Mike Astbury returns with another game idea for your classroom! This time the activity focuses on comparatives and professions vocabulary and includes downloadable vocabulary cards which you can print out and use straight away.
This game is designed for semi-controlled and freer practice of comparatives and was made with pre-intermediate and low intermediate students in mind. The cards have been divided into 2 levels so that you can select a difficulty depending on your class, but both sets can be used together. Review any new vocabulary with the class before you start, and monitor closely throughout the activity.
Students play in pairs, or groups of three, sitting next to each other. Each group is given a set of comparative cards and job cards. Each student draws 5 job cards and they turn over the first comparative card.
The students take it in turns to make logical sentences with their cards. In our example the player on the right goes first.
He makes the sentence “Doctors make more money than cooks.” If the other player agrees that it’s a logical sentence then he puts it to one side and draws two new job cards. Then it’s the next players turn.
They continue to take turns making sentences. If a student can’t make a sentence then they can draw a new set of five cards. If they still can’t make a sentence then the other player takes their turn.
Alternatively, students can play the game cooperatively by making sentences together, using one job card from each player. I prefer cooperative play with mixed ability classes so that stronger students can support weaker students.
As they continue to make sentences, monitor and ask questions about any answers that seem out of place. Students keep playing until every group has at least eight complete sentences (or twelve if you are using both sets of cards together).
Once they have a set of completed sentences there are a number of ways to extend the activity and help students to remember the comparative structures:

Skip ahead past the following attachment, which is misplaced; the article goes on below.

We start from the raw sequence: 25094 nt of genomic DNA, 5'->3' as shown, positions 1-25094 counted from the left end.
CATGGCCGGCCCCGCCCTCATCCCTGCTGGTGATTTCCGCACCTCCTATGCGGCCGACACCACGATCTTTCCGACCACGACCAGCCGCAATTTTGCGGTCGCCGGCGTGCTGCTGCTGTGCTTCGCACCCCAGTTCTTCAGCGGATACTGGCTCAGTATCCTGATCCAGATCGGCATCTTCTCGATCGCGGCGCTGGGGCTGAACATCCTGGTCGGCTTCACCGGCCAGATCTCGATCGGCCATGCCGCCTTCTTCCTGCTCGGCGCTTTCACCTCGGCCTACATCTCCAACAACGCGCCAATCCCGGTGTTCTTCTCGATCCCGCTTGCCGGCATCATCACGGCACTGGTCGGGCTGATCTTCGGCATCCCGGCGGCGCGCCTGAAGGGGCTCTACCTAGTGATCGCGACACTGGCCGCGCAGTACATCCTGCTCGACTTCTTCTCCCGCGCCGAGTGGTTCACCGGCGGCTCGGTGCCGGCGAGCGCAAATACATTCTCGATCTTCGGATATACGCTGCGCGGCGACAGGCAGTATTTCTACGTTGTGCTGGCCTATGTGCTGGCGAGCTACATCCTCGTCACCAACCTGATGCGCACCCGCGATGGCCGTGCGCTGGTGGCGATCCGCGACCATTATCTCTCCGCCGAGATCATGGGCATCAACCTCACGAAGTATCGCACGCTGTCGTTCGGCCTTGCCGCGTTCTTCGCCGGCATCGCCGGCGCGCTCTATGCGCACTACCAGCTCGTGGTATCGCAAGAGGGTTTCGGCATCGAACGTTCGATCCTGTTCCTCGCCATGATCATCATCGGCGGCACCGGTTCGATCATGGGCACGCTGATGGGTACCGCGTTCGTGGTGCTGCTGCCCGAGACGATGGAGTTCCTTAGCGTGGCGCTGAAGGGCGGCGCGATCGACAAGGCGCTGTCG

- Students turn over all of the comparatives cards face down. They then work together to remember the full sentences using the job cards as clues. They turn the cards over to check after each guess.
- Students stand up and walk around the room in pairs, checking other groups’ sentences and looking for ones they agree with or disagree with. Before they go back to their own desks they have to stay standing and work together to try to recall as many of their own sentences as possible. After a couple of minutes they sit back down and compare their sentences to what they could remember.
- Each pair of students take a photo of their completed sentences with their phone then put it away. They then shuffle and mix the cards thoroughly and spread them out face up. Tell students they have two minutes to recreate the same sentences that they had before. After two minutes, or when a few teams have finished, they should use the photo on their phones to check how many sentences they successfully recreated.
Collect the cards and give students a minute to think of some adjectives and other comparisons from the game. Then, give them a minute to think of some that were not in the game. Elicit answers from the class in open feedback and write their ideas on the board.
Give students an example: “I think doctors work much harder than politicians because their job is very difficult.”
Students talk in pairs and use the prompts to make comparative sentences using the earlier structures and try to include reasons. They then work on their own to write them in their notebooks.
You can then finish the activity with a mingle: Divide one set of job cards between the class, giving each student two or three of the job cards. As they mingle and pair up, students talk for a minute or two comparing their jobs. Monitor and make notes for a delayed error correction at the end.